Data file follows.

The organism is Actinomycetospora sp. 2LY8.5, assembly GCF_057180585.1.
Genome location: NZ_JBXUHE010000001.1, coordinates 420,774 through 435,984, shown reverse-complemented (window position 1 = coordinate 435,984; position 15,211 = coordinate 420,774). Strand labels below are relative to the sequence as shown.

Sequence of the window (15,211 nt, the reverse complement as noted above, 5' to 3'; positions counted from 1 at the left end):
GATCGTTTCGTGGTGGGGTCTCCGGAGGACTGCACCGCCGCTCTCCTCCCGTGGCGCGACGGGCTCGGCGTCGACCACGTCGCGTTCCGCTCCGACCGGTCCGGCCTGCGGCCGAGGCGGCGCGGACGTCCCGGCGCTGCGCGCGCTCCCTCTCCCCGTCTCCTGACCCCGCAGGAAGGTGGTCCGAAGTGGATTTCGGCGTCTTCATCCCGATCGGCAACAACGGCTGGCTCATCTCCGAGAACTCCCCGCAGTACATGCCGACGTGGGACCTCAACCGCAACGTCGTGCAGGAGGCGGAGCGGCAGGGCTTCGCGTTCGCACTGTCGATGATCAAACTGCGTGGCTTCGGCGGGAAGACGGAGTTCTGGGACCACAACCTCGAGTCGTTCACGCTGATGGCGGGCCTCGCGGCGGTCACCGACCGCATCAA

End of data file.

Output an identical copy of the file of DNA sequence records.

The organism is Actinomycetospora sp. 2LY8.5, assembly GCF_057180585.1.
Genome location: NZ_JBXUHE010000001.1, coordinates 420,774 through 435,984, shown reverse-complemented (window position 1 = coordinate 435,984; position 15,211 = coordinate 420,774). Strand labels below are relative to the sequence as shown.

Sequence of the window (15,211 nt, the reverse complement as noted above, 5' to 3'; positions counted from 1 at the left end):
GATCGTTTCGTGGTGGGGTCTCCGGAGGACTGCACCGCCGCTCTCCTCCCGTGGCGCGACGGGCTCGGCGTCGACCACGTCGCGTTCCGCTCCGACCGGTCCGGCCTGCGGCCGAGGCGGCGCGGACGTCCCGGCGCTGCGCGCGCTCCCTCTCCCCGTCTCCTGACCCCGCAGGAAGGTGGTCCGAAGTGGATTTCGGCGTCTTCATCCCGATCGGCAACAACGGCTGGCTCATCTCCGAGAACTCCCCGCAGTACATGCCGACGTGGGACCTCAACCGCAACGTCGTGCAGGAGGCGGAGCGGCAGGGCTTCGCGTTCGCACTGTCGATGATCAAACTGCGTGGCTTCGGCGGGAAGACGGAGTTCTGGGACCACAACCTCGAGTCGTTCACGCTGATGGCGGGCCTCGCGGCGGTCACCGACCGCATCAA